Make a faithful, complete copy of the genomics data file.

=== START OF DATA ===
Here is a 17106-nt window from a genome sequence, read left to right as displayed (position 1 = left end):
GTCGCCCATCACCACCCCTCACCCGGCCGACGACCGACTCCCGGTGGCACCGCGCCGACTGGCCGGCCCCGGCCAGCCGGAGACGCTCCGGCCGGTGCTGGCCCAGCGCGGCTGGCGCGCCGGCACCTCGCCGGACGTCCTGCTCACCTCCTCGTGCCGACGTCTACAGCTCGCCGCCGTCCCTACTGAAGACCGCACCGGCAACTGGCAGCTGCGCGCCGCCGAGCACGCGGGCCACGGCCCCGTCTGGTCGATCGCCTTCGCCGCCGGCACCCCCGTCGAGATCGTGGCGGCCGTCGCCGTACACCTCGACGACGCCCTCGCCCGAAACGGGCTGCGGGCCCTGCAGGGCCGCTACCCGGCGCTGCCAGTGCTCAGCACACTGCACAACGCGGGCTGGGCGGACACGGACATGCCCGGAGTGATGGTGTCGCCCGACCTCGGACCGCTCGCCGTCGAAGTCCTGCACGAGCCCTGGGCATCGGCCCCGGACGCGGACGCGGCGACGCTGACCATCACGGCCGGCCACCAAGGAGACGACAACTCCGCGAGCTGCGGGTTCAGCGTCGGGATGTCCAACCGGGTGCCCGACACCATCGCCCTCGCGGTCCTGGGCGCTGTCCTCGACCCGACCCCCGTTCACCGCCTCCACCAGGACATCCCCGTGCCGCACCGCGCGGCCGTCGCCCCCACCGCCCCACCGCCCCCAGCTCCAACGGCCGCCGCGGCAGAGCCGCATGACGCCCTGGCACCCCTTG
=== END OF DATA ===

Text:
Here is a 17106-nt window from a genome sequence, read left to right as displayed (position 1 = left end):
GTCGCCCATCACCACCCCTCACCCGGCCGACGACCGACTCCCGGTGGCACCGCGCCGACTGGCCGGCCCCGGCCAGCCGGAGACGCTCCGGCCGGTGCTGGCCCAGCGCGGCTGGCGCGCCGGCACCTCGCCGGACGTCCTGCTCACCTCCTCGTGCCGACGTCTACAGCTCGCCGCCGTCCCTACTGAAGACCGCACCGGCAACTGGCAGCTGCGCGCCGCCGAGCACGCGGGCCACGGCCCCGTCTGGTCGATCGCCTTCGCCGCCGGCACCCCCGTCGAGATCGTGGCGGCCGTCGCCGTACACCTCGACGACGCCCTCGCCCGAAACGGGCTGCGGGCCCTGCAGGGCCGCTACCCGGCGCTGCCAGTGCTCAGCACACTGCACAACGCGGGCTGGGCGGACACGGACATGCCCGGAGTGATGGTGTCGCCCGACCTCGGACCGCTCGCCGTCGAAGTCCTGCACGAGCCCTGGGCATCGGCCCCGGACGCGGACGCGGCGACGCTGACCATCACGGCCGGCCACCAAGGAGACGACAACTCCGCGAGCTGCGGGTTCAGCGTCGGGATGTCCAACCGGGTGCCCGACACCATCGCCCTCGCGGTCCTGGGCGCTGTCCTCGACCCGACCCCCGTTCACCGCCTCCACCAGGACATCCCCGTGCCGCACCGCGCGGCCGTCGCCCCCACCGCCCCACCGCCCCCAGCTCCAACGGCCGCCGCGGCAGAGCCGCATGACGCCCTGGCACCCCTTG